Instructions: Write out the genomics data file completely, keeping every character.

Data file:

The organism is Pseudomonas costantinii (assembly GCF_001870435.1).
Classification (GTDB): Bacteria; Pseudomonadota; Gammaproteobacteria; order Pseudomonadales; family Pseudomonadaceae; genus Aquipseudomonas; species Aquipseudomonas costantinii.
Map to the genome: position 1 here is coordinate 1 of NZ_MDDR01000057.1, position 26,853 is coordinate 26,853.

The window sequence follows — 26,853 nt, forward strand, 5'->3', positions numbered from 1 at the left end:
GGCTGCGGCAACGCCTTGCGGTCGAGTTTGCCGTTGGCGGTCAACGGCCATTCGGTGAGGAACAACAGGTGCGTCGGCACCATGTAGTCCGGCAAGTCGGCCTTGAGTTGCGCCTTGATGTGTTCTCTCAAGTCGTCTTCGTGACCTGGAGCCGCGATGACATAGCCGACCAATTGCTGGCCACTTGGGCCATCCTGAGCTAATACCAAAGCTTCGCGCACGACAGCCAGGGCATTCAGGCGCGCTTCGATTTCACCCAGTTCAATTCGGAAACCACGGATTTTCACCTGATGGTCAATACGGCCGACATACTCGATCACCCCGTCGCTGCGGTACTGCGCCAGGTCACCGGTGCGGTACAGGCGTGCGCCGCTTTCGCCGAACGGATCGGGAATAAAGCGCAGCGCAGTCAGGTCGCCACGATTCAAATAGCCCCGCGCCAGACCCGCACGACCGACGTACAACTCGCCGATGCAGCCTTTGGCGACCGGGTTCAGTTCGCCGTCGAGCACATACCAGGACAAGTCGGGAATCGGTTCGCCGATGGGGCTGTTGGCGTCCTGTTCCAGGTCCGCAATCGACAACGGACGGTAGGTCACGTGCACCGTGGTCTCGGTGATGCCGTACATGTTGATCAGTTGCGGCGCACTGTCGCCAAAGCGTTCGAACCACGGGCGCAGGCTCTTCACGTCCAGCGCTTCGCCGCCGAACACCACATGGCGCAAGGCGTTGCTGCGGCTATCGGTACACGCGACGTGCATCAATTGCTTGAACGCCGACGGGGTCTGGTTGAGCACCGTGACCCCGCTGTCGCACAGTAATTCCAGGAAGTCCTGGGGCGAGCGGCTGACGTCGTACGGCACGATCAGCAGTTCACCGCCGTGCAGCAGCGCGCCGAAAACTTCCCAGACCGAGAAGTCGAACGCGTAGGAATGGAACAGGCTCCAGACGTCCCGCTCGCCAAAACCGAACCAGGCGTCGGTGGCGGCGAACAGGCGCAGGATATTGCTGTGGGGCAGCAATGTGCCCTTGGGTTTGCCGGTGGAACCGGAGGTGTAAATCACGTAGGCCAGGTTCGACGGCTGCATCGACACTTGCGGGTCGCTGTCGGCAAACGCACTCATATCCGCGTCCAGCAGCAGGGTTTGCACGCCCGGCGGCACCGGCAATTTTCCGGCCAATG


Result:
The organism is Pseudomonas costantinii (assembly GCF_001870435.1).
Classification (GTDB): Bacteria; Pseudomonadota; Gammaproteobacteria; order Pseudomonadales; family Pseudomonadaceae; genus Aquipseudomonas; species Aquipseudomonas costantinii.
Map to the genome: position 1 here is coordinate 1 of NZ_MDDR01000057.1, position 26,853 is coordinate 26,853.

The window sequence follows — 26,853 nt, forward strand, 5'->3', positions numbered from 1 at the left end:
GGCTGCGGCAACGCCTTGCGGTCGAGTTTGCCGTTGGCGGTCAACGGCCATTCGGTGAGGAACAACAGGTGCGTCGGCACCATGTAGTCCGGCAAGTCGGCCTTGAGTTGCGCCTTGATGTGTTCTCTCAAGTCGTCTTCGTGACCTGGAGCCGCGATGACATAGCCGACCAATTGCTGGCCACTTGGGCCATCCTGAGCTAATACCAAAGCTTCGCGCACGACAGCCAGGGCATTCAGGCGCGCTTCGATTTCACCCAGTTCAATTCGGAAACCACGGATTTTCACCTGATGGTCAATACGGCCGACATACTCGATCACCCCGTCGCTGCGGTACTGCGCCAGGTCACCGGTGCGGTACAGGCGTGCGCCGCTTTCGCCGAACGGATCGGGAATAAAGCGCAGCGCAGTCAGGTCGCCACGATTCAAATAGCCCCGCGCCAGACCCGCACGACCGACGTACAACTCGCCGATGCAGCCTTTGGCGACCGGGTTCAGTTCGCCGTCGAGCACATACCAGGACAAGTCGGGAATCGGTTCGCCGATGGGGCTGTTGGCGTCCTGTTCCAGGTCCGCAATCGACAACGGACGGTAGGTCACGTGCACCGTGGTCTCGGTGATGCCGTACATGTTGATCAGTTGCGGCGCACTGTCGCCAAAGCGTTCGAACCACGGGCGCAGGCTCTTCACGTCCAGCGCTTCGCCGCCGAACACCACATGGCGCAAGGCGTTGCTGCGGCTATCGGTACACGCGACGTGCATCAATTGCTTGAACGCCGACGGGGTCTGGTTGAGCACCGTGACCCCGCTGTCGCACAGTAATTCCAGGAAGTCCTGGGGCGAGCGGCTGACGTCGTACGGCACGATCAGCAGTTCACCGCCGTGCAGCAGCGCGCCGAAAACTTCCCAGACCGAGAAGTCGAACGCGTAGGAATGGAACAGGCTCCAGACGTCCCGCTCGCCAAAACCGAACCAGGCGTCGGTGGCGGCGAACAGGCGCAGGATATTGCTGTGGGGCAGCAATGTGCCCTTGGGTTTGCCGGTGGAACCGGAGGTGTAAATCACGTAGGCCAGGTTCGACGGCTGCATCGACACTTGCGGGTCGCTGTCGGCAAACGCACTCATATCCGCGTCCAGCAGCAGGGTTTGCACGCCCGGCGGCACCGGCAATTTTCCGGCCAATG